Hearts And Minds Aflame For Christ: Irish Monks—A Model For Making All Things New in the 21st Century

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Comparison of Roman Christianity and Celtic Christianity
Although the following is an over-simplification of two movements that encompassed a great deal of diversity, this comparison highlights some of the general distinctives of these two styles of medieval Catholic Christianity.10

Roman Christianity

  • Monasteries: To escape from church corruption
  • Objective: Save, cultivate their own souls
  • Location: Isolated, remote
  • Occupation: Primarily ascetics
  • Male dominated
  • Lifestyle: Prayer and silence
  • Focus: Narrow
  • Individual
  • Writings: Theologies
  • Reason
  • Theology in words
  • Christianity is a doctrine

Celtic Christianity

  • Monasteries: Extend the church’s mission
  • Objective: Save their own and other’s souls
  • Location: Near roads and sea lanes
  • Occupation: Ascetics, teachers, scholars, artisans
  • Both males and females lead
  • Lifestyle: Worship, prayer, study, work
  • Focus: Holistic
  • Communal
  • Writings: Biographies
  • Creativity
  • Theology in the arts, ritual, feasts, dance, songs
  • Christianity is a way of life


These distinctives led the Irish Church to reach out to other peoples. The desire to extend the church’s mission led some who were educated in Ireland to not be content with scholarship. They wanted to translate their education into blessing for others. They wanted to teach others. They wanted to spread the Good News about Christ’s Kingdom. Thus, the missionary movement, which would take Christianity back to Europe, sprang from the monastery schools scattered across Ireland.

These Irish missionary-monks are strategic in the history of the Christian movement. Daniel-Rops states: “‘The Irish miracle’ as we like to call it, is this second setting out of Christianity, from a country which had only just been baptized, and which was immediately dreaming of giving Christ back to the world. Ireland, between the fifth and the eighth century, was like a second Palestine, like a new cradle of the Christian faith.”11

William Marnell points out that,

History has often recorded the sweep of military might across the face of Europe….Only once in history has there been a quiet, all but imperceptible flooding of Europe by the Word of God, preached by ascetics at once rude and inspired….Never in human history has another nation as small as Ireland done so much missionary work in so many lands over so many decades as did the Irish in what, save for them, would indeed have been the unrelieved Dark Ages.12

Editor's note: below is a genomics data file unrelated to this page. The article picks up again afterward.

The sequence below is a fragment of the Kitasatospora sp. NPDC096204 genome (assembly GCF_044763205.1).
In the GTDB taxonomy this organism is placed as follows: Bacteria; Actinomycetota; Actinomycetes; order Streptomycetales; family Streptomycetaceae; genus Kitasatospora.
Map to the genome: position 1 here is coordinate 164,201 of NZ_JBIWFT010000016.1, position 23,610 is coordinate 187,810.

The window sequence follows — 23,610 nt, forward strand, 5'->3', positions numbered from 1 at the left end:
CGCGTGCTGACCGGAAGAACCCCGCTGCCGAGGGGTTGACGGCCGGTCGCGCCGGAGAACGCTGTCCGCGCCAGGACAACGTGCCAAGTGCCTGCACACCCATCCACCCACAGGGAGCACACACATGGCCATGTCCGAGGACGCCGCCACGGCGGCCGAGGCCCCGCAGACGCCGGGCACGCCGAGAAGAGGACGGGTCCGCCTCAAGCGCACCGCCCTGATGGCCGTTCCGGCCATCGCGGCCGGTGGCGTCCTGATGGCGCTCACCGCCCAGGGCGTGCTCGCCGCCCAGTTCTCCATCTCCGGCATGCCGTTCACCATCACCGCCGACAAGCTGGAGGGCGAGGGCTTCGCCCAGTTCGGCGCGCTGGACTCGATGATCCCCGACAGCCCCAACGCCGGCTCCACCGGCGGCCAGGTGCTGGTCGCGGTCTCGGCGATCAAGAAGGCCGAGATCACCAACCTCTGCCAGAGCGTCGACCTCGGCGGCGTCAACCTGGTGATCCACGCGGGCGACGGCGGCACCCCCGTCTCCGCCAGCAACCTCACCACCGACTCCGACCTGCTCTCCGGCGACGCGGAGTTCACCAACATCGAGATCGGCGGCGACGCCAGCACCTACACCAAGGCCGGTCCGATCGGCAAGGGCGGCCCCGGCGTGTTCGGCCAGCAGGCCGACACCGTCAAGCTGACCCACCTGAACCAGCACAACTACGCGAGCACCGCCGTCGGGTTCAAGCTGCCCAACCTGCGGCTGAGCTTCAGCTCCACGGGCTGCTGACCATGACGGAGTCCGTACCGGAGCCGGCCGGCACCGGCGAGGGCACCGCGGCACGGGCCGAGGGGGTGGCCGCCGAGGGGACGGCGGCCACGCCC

These monks taught Scripture as well as the arts, languages, literature, history, the sciences and the classic writers. Zimmer says they “were instructors in every known branch of science and learning of the time, possessors and bearers of a higher culture than was at that period to be found anywhere on the Continent, and can surely claim to have been the pioneers—to have laid the corner-stone of Western culture on the Continent.”13

These early Irish missionaries were called peregrini, or those on a pilgrimage, usually a life-pilgrimage. Most of them walked everywhere they went. Because of their commitment to self-denial, they refused to ride any vehicle or animal overland. Not traveling on foot could bring excommunication and was considered as important as “continence and abstinence.”14 They usually traveled in groups of twelve plus a leader, just as Christ and his disciples did. Fiaich describes the monks in this way: “Each wears a white tunic covered by a cowl and is tonsured from ear to ear. Many carry the pilgrim’s staff, a leather water-bottle hanging from a belt and perhaps a gospel-book in its leather case slung across the shoulder.”15 Clark, among others, reports that the hair that was left behind the tonsure was long and flowing, and that they “tattooed certain parts of the body, especially the eyelids.”16

Columba, or Columcille, as he is sometimes called, born in A.D. 521, was the first noted Christian leader to leave Ireland to minister elsewhere. He had founded more than forty monasteries in Ireland. But in 563, Columba sailed to Iona, a small island off the coast of Scotland with twelve followers where he established a monastic center. Columba became very influential, even inaugurating the king of Scotland which, according to Ryan, was “the first recorded example in European history of the inauguration of a civil rule by an ecclesiastical one.”17

Iona can rightly be called the birthplace of the Church in Scotland and northern England. Monks from Iona were instrumental in the conversion of many across Scotland and Britain. By the time Columba died in 597, he and his followers had established 23 missions in Scotland and 38 in Britain.18 Eventually Irish missionaries converted more than half of England.19 Iona remains one of the most famous Irish monasteries in the world today.